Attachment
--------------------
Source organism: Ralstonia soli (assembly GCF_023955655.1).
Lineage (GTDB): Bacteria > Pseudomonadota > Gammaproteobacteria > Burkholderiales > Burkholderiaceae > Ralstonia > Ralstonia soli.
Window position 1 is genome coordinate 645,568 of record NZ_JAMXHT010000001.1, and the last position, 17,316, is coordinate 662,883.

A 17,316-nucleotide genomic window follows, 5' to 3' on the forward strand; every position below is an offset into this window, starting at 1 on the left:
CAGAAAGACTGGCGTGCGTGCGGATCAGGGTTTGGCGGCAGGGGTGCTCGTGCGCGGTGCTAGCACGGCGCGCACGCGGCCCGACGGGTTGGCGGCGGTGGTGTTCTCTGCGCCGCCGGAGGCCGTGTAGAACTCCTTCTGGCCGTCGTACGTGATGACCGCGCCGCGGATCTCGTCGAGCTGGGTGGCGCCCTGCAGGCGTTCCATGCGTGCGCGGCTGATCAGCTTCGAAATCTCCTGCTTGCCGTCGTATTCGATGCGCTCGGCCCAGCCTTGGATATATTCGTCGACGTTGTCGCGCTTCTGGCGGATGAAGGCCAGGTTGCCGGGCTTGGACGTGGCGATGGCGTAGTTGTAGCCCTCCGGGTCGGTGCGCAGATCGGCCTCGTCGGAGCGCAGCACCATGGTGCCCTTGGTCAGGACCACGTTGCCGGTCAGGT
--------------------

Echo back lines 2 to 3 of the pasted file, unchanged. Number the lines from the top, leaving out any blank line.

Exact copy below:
Lineage (GTDB): Bacteria > Pseudomonadota > Gammaproteobacteria > Burkholderiales > Burkholderiaceae > Ralstonia > Ralstonia soli.
Window position 1 is genome coordinate 645,568 of record NZ_JAMXHT010000001.1, and the last position, 17,316, is coordinate 662,883.